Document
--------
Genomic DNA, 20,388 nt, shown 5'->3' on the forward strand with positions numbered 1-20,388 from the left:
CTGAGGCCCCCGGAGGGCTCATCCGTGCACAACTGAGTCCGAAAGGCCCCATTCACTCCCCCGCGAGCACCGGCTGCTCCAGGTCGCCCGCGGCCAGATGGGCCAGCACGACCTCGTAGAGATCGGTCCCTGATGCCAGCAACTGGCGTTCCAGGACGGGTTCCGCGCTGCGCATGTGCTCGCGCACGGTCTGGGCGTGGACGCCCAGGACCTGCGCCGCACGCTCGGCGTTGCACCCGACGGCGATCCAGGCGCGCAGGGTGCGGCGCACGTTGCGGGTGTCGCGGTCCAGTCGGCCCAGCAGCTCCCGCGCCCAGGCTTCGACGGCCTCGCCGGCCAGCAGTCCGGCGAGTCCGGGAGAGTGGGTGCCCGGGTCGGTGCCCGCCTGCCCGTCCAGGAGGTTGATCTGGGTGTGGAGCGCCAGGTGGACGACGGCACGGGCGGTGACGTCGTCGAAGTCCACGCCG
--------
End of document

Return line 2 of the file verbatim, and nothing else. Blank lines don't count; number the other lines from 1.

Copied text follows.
CTGAGGCCCCCGGAGGGCTCATCCGTGCACAACTGAGTCCGAAAGGCCCCATTCACTCCCCCGCGAGCACCGGCTGCTCCAGGTCGCCCGCGGCCAGATGGGCCAGCACGACCTCGTAGAGATCGGTCCCTGATGCCAGCAACTGGCGTTCCAGGACGGGTTCCGCGCTGCGCATGTGCTCGCGCACGGTCTGGGCGTGGACGCCCAGGACCTGCGCCGCACGCTCGGCGTTGCACCCGACGGCGATCCAGGCGCGCAGGGTGCGGCGCACGTTGCGGGTGTCGCGGTCCAGTCGGCCCAGCAGCTCCCGCGCCCAGGCTTCGACGGCCTCGCCGGCCAGCAGTCCGGCGAGTCCGGGAGAGTGGGTGCCCGGGTCGGTGCCCGCCTGCCCGTCCAGGAGGTTGATCTGGGTGTGGAGCGCCAGGTGGACGACGGCACGGGCGGTGACGTCGTCGAAGTCCACGCCG